U.S. Hits Grim Milestone of 1 Million COVID Deaths

Just over two years into the COVID-19 pandemic, more than 1,000,000 Americans have died from the virus

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In September 2021, 650,000 small plastic flags, some with personal messages to those who have died, went up around the Washington Monument to recognize the Americans lost to COVID-19. Photo: Kent Nishimura / Getty

May 12, 2022 marked a grim, but anticipated milestone — just over two years into the COVID-19 pandemic, more than 1 million Americans have died from the virus.

The number is one that felt unimaginable at the start of the pandemic in March 2020, when COVID-19 was just beginning to spread around the country. But as cases started to soar, deaths did too.

By April 2020, the U.S. began seeing around 1,000 deaths a day as hospitals filled up with patients, and doctors and nurses were unsure how best to treat the tricky virus, which attacks everything from the respiratory system to the brain and heart.

Mitigation efforts like masks helped, and new infections and deaths dipped down in the spring before people eager to socialize again led to another rise that summer.

And over the holiday season, with people heading back indoors amid the cold weather and celebrating holidays with family, cases soared upwards and deaths hit their highest levels ever. On Jan. 12, 2021, the U.S. recorded the most-ever deaths in a day with 4,406, a level that has not been seen since.

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Refrigerated trucks holding the bodies of COVID-19 victims sit in New York City. Noam Galai/Getty
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An aerial view of the 650,000 flags placed on the National Mall to recognize the Americans lost to COVID-19. Kent Nishimura / Getty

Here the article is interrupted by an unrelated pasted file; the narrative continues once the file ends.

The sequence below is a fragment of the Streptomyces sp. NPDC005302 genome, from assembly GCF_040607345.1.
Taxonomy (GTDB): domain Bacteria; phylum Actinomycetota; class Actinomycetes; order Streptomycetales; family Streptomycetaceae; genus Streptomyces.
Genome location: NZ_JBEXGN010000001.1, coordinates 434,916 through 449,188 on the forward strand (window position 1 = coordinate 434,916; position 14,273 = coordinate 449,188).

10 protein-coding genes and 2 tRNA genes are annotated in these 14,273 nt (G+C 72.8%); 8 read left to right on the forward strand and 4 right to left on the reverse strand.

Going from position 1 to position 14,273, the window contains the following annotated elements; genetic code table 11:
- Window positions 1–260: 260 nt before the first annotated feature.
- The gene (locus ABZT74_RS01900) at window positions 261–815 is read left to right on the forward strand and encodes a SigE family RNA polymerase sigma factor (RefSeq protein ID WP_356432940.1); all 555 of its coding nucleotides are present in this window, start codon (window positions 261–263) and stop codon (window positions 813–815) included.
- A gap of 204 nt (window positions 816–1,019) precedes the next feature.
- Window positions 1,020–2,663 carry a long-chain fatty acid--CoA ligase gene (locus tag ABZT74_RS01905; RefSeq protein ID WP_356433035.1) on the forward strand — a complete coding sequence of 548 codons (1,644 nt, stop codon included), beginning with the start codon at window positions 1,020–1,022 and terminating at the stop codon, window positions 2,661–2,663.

With the nation recording an average of 2,500 to 3,500 deaths a day through January and February 2021, the death toll soon surpassed 500,000, half a million.

That period, though, was also the start of the U.S.'s effort to vaccinate the country with the three newly approved COVID-19 vaccines from Pfizer, Moderna and Johnson & Johnson. By April, every adult was eligible for a vaccine, and the highly effective formulas led deaths to drop significantly, from the highs of 4,000 a day to around 200 a day by July.

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But despite having these vaccines on hand, millions of Americans refused to get vaccinated, and a new, severe COVID-19 variant — delta — ravaged the unvaccinated, leading to thousands of deaths. By December 2021, the death toll hit 800,000.

That winter brought a new variant, omicron, that was highly contagious but mild, leading to less severe illnesses, especially for vaccinated people. Cases soared to the highest levels yet, but deaths stayed lower than the peaks from the year before. Still, by Feb. 2022, deaths had surpassed 900,000.

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Activists gather during a vigil in Lafayette Park for nurses who died during the COVID-19 pandemic in Jan. 2022. BRENDAN SMIALOWSKI/AFP/Getty

As of May 12, the U.S. is still averaging around 330 deaths a day. The number of deaths is by far the most of any country in the world, and astronomically high for one of the richest countries in the world. The next closest country in number of deaths is Brazil, with 664,750.

The first U.S. death likely occurred on Feb. 7, 2020, in a woman who died at home in Santa Clara County, Calif., based on autopsy samples performed by the Centers for Disease Control. Now 27 months later, an unimaginably quick rate, the country has lost 999,999 more lives.

In a statement commemorating the "tragic" milestone, President Joe Biden gave his prayers to the families who have lost loved ones, and called on Congress to pass the COVID spending bill, which provides resources for testing, vaccinations and hospital bills; the bill has been held up for months.

"As a nation, we must not grow numb to such sorrow," Biden said. "To heal, we must remember. We must remain vigilant against this pandemic and do everything we can to save as many lives as possible, as we have with more testing, vaccines, and treatments than ever before. It's critical that Congress sustain these resources in the coming months."

"To those who are grieving, and asking yourself how will you go on without him or what will you do without her, I understand. I know the pain of that black hole in your heart. It is unrelenting. But I also know the ones you love are never truly gone. They will always be with you."

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